Updated: 2011-09-01 07:53
By Xu Lin (China Daily)
A group of volunteers stand in a line, passing buckets of water, to nurture the newly planted saplings in Horqin Grassland, Inner Mongolia autonomous region. Zhang Qianli / for China Daily
A diverse group of foreigners descends every August on the Horqin Grassland, Inner Mongolia, to try and halt its growing desertification. Xu Lin reports.
It's a sweltering afternoon in mid-August. In a repetition of an annual ritual, a group of people from countries as diverse as Japan, Singapore and the United States, are standing in a line, passing buckets of water, to nurture a row of newly planted saplings in Horqin Grassland, Inner Mongolia autonomous region.
The desertification of Horqin, one of the nation's largest grasslands, began in the 1980s, due to a growing population and the increased grazing of domestic animals.
More trees were chopped down and warmer winters and less rainfall compounded the problems of a land already susceptible to strong winds.
In spring, the wind spewed tons of sand to as far as Japan and South Korea.
"When I first came in 2000, it was just a vast desert with big dunes, but now it's a sandy land with green plants," 37-year-old Otaki Takashi says in fluent Chinese. He is the general manager of Green Network, a Japan-based NGO dedicated to afforestation, which started the green project in Horqin in 2000.
The NGO has planted more than 3.5 million trees in Horqin, covering about 1,800 hectares of sandy land.
Otaki established Green Network's branch in Horqin Left Wing Rear banner 11 years ago and never left. He married a local ethnic Manchu woman in 2007 and now has a son. The branch has 10 locals, in their early 20s, working for it.
At first, only two villages were willing to cooperate, but now there are 16, comprising about 5,700 villagers.
The trees belong to the locals who own the land. The NGO offers money to buy saplings and tools, and to drill water wells, while the villagers do such work as watering and pruning the trees, for free.
"We've planted more than 10 kinds of trees but their maintenance calls for a lot of money. We hire local villagers as forest rangers and sometimes pay the locals to take care of the trees if it's harvest time," he says.
He says his emphasis is more on educating the locals, to make them aware that these are their trees and they should be responsible for them.
"It takes time to change attitudes. But they are aware of the importance of tree planting and have become critical of those who cut down trees," he says.
The afforestation drive has not only reduced sandstorms, but also improved the lives of the locals. The cattle herders cut weeds and feed cows and sheep and use the pruned branches to make fire. During the slack farming season, the women gather mushrooms in the forests to sell.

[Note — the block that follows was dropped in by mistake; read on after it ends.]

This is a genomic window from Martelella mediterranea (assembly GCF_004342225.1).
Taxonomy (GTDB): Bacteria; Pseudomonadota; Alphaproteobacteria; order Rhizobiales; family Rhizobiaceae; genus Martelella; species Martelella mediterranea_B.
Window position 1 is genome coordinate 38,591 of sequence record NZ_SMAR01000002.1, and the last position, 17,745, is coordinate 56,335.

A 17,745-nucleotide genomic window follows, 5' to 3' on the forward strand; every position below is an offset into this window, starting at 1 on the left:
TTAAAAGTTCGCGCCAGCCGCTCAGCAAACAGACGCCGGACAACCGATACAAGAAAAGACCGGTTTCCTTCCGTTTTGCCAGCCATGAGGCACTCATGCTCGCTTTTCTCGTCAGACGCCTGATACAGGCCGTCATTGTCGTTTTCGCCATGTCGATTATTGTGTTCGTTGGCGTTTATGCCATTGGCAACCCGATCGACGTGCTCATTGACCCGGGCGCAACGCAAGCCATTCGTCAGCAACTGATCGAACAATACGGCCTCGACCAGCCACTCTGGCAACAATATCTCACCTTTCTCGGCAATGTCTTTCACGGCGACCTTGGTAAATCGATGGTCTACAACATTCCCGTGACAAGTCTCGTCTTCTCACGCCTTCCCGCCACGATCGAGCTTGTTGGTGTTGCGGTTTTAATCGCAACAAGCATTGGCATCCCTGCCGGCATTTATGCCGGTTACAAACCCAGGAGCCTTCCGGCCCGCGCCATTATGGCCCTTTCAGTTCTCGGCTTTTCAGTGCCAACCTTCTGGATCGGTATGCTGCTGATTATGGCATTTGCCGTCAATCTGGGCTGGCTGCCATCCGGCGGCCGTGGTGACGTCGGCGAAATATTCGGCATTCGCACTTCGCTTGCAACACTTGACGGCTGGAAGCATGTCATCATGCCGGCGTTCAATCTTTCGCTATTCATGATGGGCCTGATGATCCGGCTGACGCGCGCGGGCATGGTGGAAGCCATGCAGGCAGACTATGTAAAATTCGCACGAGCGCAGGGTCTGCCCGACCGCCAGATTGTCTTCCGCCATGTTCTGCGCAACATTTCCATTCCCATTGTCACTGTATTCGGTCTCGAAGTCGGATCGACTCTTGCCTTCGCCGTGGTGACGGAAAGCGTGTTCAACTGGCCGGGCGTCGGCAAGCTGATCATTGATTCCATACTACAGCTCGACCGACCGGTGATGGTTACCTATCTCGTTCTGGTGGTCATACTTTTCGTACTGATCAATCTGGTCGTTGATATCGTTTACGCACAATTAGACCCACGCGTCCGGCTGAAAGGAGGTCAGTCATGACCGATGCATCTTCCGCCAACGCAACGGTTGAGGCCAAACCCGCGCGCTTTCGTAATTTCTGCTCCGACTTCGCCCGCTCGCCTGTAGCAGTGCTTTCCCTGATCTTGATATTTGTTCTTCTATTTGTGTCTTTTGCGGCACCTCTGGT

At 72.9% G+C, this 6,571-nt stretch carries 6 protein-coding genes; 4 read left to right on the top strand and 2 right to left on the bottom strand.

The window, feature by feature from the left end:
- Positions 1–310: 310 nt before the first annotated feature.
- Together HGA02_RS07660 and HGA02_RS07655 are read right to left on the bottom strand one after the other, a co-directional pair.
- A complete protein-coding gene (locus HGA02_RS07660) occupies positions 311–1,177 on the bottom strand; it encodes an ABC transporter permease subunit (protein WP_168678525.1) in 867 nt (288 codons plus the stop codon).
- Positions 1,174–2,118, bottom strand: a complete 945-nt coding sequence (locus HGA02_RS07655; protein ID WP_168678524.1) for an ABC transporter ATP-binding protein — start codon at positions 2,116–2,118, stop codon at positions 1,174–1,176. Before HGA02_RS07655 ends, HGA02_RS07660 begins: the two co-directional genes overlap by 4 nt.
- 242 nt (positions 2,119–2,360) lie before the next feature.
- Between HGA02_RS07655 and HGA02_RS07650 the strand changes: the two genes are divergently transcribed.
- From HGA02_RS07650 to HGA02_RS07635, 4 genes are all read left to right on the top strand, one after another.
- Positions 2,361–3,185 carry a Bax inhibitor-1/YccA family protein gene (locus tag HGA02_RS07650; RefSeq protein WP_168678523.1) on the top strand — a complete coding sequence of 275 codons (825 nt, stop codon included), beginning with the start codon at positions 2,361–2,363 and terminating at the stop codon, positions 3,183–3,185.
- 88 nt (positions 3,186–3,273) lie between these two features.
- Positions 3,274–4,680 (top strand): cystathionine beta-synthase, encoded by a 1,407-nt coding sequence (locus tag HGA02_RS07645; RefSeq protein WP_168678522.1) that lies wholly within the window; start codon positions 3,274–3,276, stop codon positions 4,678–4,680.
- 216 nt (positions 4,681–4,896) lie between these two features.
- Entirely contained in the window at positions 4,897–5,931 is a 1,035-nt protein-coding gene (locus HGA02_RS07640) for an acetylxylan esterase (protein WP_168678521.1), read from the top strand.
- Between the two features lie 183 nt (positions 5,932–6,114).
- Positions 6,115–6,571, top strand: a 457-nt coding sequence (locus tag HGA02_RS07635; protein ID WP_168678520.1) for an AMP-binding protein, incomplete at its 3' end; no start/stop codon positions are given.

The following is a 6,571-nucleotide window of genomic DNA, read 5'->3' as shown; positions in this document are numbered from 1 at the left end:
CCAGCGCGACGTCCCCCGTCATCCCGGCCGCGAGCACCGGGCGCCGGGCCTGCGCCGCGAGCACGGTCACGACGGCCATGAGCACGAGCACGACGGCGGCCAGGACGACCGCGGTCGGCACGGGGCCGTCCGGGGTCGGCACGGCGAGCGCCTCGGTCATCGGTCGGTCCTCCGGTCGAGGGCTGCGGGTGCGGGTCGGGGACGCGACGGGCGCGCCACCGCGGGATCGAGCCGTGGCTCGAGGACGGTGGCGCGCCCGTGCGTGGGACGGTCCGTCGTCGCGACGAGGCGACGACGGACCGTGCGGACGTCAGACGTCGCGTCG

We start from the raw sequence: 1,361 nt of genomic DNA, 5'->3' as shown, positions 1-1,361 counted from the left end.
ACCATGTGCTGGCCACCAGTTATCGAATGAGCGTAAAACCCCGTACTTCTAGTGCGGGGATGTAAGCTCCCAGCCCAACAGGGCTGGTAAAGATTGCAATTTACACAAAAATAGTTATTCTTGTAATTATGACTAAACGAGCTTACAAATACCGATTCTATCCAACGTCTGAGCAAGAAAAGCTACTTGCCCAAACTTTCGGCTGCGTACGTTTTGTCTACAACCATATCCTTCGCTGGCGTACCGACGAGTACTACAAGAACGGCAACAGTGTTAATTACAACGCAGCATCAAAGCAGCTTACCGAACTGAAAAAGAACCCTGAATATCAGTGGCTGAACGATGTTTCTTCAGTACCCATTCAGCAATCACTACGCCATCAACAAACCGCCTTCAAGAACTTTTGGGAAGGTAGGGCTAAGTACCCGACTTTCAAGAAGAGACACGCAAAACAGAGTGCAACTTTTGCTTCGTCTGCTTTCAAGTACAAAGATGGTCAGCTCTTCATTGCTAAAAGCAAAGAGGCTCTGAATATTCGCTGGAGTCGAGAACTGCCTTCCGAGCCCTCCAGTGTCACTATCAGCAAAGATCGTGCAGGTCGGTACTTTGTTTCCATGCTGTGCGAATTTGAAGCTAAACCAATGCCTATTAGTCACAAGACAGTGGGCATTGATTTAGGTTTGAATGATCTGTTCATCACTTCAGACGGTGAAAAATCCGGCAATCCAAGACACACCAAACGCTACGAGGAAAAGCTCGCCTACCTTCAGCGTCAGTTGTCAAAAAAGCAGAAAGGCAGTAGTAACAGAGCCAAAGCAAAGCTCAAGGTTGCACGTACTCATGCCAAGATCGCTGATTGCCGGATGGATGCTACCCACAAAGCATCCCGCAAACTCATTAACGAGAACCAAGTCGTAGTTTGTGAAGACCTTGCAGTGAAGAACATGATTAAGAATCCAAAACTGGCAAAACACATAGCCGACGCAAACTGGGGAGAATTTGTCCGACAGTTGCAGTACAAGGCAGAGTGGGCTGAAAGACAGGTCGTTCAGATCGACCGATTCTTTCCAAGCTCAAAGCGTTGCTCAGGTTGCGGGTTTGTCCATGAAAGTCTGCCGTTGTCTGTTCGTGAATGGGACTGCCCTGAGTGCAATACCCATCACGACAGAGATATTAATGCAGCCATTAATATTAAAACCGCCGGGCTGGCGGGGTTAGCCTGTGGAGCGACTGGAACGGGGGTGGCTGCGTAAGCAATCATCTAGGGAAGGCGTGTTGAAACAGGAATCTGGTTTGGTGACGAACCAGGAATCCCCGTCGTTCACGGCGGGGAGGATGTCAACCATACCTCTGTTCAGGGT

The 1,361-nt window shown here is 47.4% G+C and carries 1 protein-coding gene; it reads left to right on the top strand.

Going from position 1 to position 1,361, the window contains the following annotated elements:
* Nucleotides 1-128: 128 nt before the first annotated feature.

Han Yu, 54, a Mongolian from Horqin's Wafang village, says, "In my childhood, we could see many trees and animals, such as rabbits, badgers and foxes, here. My father would go hunting and come home with a full load of them. But I haven't seen a wolf here in years.
"It used to be difficult to keep my eyes open during the sandstorm season but the situation has improved, and some animals are coming back," Han adds, puffing on an old pipe.
Most volunteers are foreigners who work four days a week to plant the trees, and water and prune them. They have to travel for an hour in an open truck on a bumpy road to reach the desert.
"I've organized my company employees to work here for three years, and planted about 300 trees on my own. It's important that everybody does something to make the environment better," says Robert Igabille, regional retail operation manager from Timberland, a US-based outdoor footwear and clothing company.
As one of the NGO sponsors, the corporation has helped plant more than 1 million trees in Horqin since 2001 and sends its employees here every year for volunteer work.
"When I first came five years ago, there was no Internet access in the hotel, tap water was yellow and food was too salty. We just dug a hole to use as a toilet. But conditions are getting much better, " Igabille says.
The villagers were initially suspicious of these uninvited foreigners holding shovels.
"There were a lot of rumors; some said they had come to occupy our land, and to exploit oil and plant trees for profit," Han says.
Otaki found his own way of bonding with the locals, most of whom are ethnic Mongolians, known for their love of liquor.
"We became friends after drinking together. They are very hospitable," he says.
He recalls how the locals would ask, "Have you eaten yet? Please come and eat at my home".
He never refused, for fear of losing their friendship. Sometimes, he would end up feeling sick from overeating.
It was only much later that he realized it was just a common Chinese greeting, and not really about having meals.
"When the villagers are ready to plant trees on their own, we'll move to another place to continue our work," he says.
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